Sunday, May 30, 2010

Declan Hughes and City of Lost Girls (Irish noir detective)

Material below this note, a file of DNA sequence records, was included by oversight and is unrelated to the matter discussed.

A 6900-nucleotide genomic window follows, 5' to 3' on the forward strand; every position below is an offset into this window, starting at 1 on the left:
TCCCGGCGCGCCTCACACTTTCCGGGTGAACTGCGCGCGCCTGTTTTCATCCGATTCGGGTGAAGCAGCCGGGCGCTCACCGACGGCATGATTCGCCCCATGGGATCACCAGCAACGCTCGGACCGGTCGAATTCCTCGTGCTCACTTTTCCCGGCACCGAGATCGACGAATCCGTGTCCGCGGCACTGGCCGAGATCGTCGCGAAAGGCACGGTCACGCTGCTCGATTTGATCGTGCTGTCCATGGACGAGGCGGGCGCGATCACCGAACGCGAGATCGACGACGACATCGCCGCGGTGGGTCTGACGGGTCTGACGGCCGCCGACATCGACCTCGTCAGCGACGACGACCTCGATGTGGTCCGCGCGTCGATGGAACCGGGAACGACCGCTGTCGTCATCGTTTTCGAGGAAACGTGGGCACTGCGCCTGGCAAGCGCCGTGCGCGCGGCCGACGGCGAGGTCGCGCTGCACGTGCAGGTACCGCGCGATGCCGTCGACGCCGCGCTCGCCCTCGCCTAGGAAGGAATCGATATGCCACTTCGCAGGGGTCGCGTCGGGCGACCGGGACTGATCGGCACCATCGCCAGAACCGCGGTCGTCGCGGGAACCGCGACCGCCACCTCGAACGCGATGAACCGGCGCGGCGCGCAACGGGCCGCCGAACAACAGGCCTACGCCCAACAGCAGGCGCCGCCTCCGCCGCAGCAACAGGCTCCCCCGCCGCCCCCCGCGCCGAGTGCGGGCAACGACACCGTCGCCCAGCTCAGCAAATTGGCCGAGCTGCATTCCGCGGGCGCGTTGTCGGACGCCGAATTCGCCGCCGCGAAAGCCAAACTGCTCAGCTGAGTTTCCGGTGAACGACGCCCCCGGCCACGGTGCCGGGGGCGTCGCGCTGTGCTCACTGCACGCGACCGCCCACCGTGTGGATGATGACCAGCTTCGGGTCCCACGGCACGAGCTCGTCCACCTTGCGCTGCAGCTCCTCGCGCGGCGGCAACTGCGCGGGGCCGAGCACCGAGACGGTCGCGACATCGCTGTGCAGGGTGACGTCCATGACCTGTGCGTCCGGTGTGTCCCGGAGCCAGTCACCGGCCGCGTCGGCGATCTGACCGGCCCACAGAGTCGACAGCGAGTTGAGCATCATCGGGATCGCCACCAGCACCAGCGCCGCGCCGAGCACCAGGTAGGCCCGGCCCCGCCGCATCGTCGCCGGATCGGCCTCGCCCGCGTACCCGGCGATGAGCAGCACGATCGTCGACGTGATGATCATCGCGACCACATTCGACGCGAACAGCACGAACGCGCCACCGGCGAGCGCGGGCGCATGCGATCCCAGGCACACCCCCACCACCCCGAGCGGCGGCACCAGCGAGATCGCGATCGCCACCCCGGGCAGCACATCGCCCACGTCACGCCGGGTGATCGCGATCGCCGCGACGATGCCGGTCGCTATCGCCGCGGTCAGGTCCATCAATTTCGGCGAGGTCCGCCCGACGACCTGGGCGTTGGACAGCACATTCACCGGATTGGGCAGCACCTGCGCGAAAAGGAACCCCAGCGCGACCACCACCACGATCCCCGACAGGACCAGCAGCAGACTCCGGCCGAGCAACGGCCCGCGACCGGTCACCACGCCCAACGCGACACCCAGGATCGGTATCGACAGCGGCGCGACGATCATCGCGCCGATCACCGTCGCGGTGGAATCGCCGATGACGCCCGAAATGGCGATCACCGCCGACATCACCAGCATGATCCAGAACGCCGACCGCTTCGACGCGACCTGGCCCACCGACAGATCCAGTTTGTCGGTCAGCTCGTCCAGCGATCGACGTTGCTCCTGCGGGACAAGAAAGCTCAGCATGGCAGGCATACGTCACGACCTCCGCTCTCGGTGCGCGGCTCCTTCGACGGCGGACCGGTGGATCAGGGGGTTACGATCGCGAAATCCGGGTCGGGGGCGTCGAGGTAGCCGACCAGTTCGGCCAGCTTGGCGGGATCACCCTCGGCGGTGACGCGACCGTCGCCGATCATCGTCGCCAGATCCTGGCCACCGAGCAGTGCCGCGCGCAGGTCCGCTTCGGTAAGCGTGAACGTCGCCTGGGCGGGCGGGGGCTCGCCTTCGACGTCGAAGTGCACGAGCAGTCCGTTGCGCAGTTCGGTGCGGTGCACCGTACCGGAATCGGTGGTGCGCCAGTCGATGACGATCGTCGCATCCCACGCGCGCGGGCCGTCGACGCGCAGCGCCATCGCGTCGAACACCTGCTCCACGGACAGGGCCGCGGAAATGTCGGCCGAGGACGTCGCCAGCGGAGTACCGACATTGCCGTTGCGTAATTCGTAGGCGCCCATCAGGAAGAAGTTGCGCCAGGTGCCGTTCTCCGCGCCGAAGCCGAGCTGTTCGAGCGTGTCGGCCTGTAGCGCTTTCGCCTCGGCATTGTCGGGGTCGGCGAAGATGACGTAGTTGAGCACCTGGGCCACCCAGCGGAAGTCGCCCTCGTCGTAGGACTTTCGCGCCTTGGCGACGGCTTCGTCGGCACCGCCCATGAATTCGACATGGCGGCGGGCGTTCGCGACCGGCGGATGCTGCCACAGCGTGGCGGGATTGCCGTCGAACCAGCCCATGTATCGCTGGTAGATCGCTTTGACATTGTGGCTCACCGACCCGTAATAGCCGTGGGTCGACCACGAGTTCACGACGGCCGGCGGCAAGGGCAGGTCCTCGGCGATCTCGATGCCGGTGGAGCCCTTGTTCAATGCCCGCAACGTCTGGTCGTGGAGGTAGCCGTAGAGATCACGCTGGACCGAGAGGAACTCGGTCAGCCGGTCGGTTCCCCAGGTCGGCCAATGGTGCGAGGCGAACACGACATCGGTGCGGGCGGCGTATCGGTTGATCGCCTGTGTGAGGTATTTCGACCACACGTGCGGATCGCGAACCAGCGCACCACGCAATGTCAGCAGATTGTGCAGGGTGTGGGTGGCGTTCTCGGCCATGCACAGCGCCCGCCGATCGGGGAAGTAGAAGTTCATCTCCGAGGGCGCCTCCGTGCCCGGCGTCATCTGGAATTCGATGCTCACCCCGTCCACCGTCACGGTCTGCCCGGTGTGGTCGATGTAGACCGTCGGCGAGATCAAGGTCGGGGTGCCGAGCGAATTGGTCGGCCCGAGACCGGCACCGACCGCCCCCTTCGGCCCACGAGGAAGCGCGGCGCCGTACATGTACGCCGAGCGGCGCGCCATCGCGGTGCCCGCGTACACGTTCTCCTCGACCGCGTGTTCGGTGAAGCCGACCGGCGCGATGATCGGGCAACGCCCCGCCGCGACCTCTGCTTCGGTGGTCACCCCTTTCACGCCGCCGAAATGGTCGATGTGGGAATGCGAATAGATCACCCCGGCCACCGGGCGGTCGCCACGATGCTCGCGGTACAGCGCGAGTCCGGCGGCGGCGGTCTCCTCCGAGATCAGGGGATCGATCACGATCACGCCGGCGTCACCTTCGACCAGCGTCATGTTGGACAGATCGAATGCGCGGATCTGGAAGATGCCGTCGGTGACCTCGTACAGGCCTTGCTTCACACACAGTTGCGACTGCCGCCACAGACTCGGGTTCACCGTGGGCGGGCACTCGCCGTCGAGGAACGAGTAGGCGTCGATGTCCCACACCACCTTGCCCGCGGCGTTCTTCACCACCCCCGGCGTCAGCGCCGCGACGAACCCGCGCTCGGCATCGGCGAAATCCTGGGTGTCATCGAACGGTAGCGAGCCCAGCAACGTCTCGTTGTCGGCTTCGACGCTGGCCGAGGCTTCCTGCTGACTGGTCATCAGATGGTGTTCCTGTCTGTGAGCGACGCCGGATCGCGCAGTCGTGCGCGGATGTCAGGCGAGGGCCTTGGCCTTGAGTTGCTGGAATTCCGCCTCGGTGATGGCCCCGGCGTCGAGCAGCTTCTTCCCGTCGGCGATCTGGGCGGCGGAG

Declan Hughes is speaking in tongues in his new City of Lost Girls, and it's the voices that matter in this novel. There is the usual first-person narration from is Dublin detective, Ed Loy, plus third person flows of stream of consciousness from Ed's new girlfriend Anne and from the serial killer, plus occasional third-person portraits of Ed in his earlier years, in California and a couple of texts from film history books and newspaper articles. The book has numerous aspects that normally put me off: celebrity culture, the making of a movie full of Hollywood stars (and actual actors make cameo appearances, along with fictional ones), the serial killer, California flashbacks; but all of the voices in the book are compelling, whether it's Ed worrying about the two cases his old filmmaker friend presents him (some anonymous letters and some missing girls, extras on the film), Anne's worry about becoming a suburban housewife, everyone's worries about the Irish economy--even the serial killer is a more personable sort, in the horrible logic of his crimes. One aspect that might be a flaw or a virtue depending on your attitude toward serial killer stories: Only two of the numerous killing episodes are actually depicted (even in the killer’s own narrative), the rest left anonymous. The result maintains a focus on the intertwining voices rather than the lurid crimes. The resolution of the story also undercuts the clich├ęs of serial-killer-dom, aiming to be true to the characters instead. Hughes takes his California-style noir detective back to California, complete with film stars, studio business, and the double focus on low-life criminals and upper class families that has characterized the whole series (the two intersecting in this book in a novel twist). The U.S. edition, published by William Morrow, emphasizes the geography at the Irish end of the story, while the U.K. edition published by John Murray emphasizes the cinematic quality of the book, from the hazy, disturbing image to the tag-line, "Ed Loy in...City of Lost Girls," as if the cover were a film poster and Ed Loy were the star. I suppose each publisher is aiming for a visual angle that's exotic to each of the audiences, and I'm not sure which I prefer: thoughts?

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